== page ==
Image: Is Monsanto going down like Big Tobacco? FAKE SCIENCE about to be exposed on a global scale

Monsanto is showing some clear signs that they’re getting nervous as their dishonest practices come significantly closer to being brought to light on a grand scale.

Last week, the peer-reviewed manuscripts of the pilot phase of a study known as the Global Glyphosate Study were revealed at a European Parliament press conference, and it’s all bad news for the maker of the world’s most popular glyphosate herbicide, Roundup.

In the short-term pilot study, glyphosate-based herbicides were shown to change some very important biological parameters in rats at exposure to the level set by the Environmental Protection agency as “safe” of 1.75 mg/kg per day. Some of the parameters that were altered relate to sexual development, the intestinal microbiome and genotoxicity. The papers will be published in the Environmental Health journal later this month.

One author of the report, Daniele Mandrioli, said that they found glyphosate in the gut bacteria of rats born to mothers who weren’t affected by it, something he believes is remarkable. He pointed out that gut microbiome disruptions have been linked to problems like diabetes, obesity, and immunological problems.

Another researcher, Professor Philip J. Landrigan, said that these findings should be investigated further in comprehensive long-term studies given their potential to impact a significant number of people around the world.

Monsanto goes on the attack

Monsanto reacted exactly how you’d expect them to react, by attacking the scientists and institutions involved in the study. The firm’s global strategy vice president, Scott Partridge, told The Guardian that The Ramazzini Institute is an “activist organization with an agenda that they have not disclosed.”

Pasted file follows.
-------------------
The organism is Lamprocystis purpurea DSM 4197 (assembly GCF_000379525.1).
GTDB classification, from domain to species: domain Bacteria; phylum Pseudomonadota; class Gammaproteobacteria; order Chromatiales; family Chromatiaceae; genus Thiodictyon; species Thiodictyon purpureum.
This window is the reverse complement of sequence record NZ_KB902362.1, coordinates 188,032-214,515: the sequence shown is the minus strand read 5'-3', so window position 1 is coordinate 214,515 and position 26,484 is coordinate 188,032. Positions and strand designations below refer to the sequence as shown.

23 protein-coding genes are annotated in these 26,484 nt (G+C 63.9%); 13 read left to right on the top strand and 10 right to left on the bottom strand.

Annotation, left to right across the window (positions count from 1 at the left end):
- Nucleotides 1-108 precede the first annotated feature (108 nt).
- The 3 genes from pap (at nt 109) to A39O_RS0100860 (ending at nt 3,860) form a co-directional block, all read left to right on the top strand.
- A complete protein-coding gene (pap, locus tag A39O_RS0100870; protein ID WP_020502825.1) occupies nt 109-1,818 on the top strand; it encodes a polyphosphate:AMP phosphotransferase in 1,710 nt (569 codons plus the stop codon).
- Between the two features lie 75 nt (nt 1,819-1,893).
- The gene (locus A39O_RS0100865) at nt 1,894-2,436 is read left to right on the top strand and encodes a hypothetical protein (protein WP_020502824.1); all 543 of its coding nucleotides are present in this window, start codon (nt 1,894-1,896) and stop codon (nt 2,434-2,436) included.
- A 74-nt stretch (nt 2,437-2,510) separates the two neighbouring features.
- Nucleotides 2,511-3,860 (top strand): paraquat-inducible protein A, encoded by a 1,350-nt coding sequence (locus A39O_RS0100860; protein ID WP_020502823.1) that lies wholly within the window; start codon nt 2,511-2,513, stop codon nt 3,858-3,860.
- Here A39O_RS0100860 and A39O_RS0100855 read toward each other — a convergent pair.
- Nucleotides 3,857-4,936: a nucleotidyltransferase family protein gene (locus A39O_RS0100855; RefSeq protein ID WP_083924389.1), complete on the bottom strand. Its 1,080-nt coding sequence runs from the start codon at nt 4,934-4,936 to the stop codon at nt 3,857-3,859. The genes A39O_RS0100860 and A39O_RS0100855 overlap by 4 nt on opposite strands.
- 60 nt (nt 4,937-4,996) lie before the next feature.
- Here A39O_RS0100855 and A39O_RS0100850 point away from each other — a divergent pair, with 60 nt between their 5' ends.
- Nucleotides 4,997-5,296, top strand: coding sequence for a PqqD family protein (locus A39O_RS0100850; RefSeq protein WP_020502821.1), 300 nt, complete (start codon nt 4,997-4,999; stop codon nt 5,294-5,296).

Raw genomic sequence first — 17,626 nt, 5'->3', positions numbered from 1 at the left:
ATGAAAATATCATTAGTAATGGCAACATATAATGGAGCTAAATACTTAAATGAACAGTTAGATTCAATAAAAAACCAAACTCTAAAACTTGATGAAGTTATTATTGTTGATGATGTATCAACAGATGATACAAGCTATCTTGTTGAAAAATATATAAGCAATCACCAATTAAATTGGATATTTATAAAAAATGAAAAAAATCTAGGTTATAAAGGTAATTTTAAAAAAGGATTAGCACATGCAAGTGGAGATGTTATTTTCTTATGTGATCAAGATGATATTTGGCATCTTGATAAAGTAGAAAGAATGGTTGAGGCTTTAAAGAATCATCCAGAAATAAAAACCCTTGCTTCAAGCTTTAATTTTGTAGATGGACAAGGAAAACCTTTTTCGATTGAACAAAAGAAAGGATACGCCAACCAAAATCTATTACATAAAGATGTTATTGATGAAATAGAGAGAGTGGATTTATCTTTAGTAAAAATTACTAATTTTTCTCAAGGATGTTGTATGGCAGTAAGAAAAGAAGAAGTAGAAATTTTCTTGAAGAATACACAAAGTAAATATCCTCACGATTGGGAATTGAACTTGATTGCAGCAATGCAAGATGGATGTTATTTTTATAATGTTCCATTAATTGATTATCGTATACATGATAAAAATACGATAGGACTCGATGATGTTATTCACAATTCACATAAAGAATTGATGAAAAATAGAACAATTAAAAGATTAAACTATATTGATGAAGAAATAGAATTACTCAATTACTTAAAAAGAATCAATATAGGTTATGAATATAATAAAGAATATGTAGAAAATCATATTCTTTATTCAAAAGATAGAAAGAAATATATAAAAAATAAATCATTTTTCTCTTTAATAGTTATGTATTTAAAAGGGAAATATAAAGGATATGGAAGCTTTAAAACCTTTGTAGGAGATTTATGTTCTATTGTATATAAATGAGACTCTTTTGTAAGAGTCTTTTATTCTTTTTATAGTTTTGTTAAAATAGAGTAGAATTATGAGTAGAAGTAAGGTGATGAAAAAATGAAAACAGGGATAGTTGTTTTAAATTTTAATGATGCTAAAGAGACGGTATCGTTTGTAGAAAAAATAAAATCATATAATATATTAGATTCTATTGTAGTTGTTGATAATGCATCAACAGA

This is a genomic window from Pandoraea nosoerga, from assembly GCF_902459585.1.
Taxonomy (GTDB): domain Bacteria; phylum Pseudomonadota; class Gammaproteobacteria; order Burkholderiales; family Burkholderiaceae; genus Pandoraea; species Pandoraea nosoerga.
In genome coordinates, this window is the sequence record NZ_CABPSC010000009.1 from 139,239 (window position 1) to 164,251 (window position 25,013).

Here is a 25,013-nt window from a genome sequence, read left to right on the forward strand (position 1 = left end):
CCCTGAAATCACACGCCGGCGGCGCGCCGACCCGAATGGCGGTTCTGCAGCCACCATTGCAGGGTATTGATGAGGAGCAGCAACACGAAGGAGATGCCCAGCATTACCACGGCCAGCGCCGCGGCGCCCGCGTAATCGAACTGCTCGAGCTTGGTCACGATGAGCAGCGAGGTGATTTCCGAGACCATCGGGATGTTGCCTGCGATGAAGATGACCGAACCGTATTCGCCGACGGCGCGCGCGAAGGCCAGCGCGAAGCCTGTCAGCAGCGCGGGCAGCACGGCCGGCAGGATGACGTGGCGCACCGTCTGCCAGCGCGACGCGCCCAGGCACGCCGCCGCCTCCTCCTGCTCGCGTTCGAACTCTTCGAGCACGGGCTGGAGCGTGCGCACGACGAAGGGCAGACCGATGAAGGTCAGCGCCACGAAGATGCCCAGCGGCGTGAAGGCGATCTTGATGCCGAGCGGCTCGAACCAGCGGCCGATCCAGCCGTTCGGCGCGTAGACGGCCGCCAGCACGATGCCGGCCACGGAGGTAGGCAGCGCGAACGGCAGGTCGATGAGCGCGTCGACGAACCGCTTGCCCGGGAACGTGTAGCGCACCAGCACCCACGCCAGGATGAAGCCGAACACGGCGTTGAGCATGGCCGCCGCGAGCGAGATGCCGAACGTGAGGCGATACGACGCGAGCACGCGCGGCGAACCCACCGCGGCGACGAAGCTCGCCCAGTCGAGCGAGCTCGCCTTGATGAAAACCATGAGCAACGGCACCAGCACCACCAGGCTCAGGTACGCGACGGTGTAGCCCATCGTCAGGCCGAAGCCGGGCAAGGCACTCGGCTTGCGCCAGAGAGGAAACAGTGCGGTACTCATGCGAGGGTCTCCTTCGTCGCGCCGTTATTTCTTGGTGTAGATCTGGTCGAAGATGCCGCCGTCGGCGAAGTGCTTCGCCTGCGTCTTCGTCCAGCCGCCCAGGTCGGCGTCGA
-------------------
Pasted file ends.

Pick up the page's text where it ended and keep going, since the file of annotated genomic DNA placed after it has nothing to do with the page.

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It’s an unsubstantiated claim in any event, and it’s also worth noting that the Global Glyphosate Study was carried out by many other bodies in addition to The Ramazzini Institute, such as the Italian National Institute of Health, George Washington University, the Icahn School of Medicine at New York’s Mount Sinai, the University of Bologna, and the Genoa Hospital San Martino. Of course, they won’t be able to attack all of those institutes, so they decided to single one out.

In fact, The Ramazzini Institute is a well-respected institution manned by expert scientists for more than four decades. Their goal is to protect public health, and their activities relate to finding carcinogens and evaluating the safety and efficacy of drugs and ingredients. Their long-term studies have a lot of clout, with past research on benzene, vinyl chloride, and formaldehyde leading to changes in global regulations.

One thing that makes the Ramazzini studies so respected is the fact their design mirrors humans very closely. For example, they tend to follow rodents from prenatal life and observe them until their natural death; most labs “sacrifice” rats about two thirds of the way through their lifespan, which equates to around age 60 in humans. Many people develop cancers later in life, so other researchers miss those cancers that tend to show up in old age.

Glyphosate is everywhere

As the most common herbicide in the world, 18.9 billion pounds of glyphosate have been spread across the planet since 1974. Its use has risen 15-fold since the introduction of genetically modified crops, even though they were initially marketed as being able to reduce the need for herbicide. In the last two decades, the levels of glyphosate found in the human bloodstream have risen by more than 1,000 percent.

The International Agency for Research on Cancer classified the chemical as a “probable human carcinogen” in 2015; Monsanto is now trying to campaign against them and stop the American government from funding them. Now, it looks like the respected institutions involved in the latest study to expose the dangers of their products will also be targeted by their smear campaigns.

Read StopEatingPoison.com to stay informed.

Sources for this article include:

SustainablePulse.com

GlyphosateStudy.org

TheGuardian.com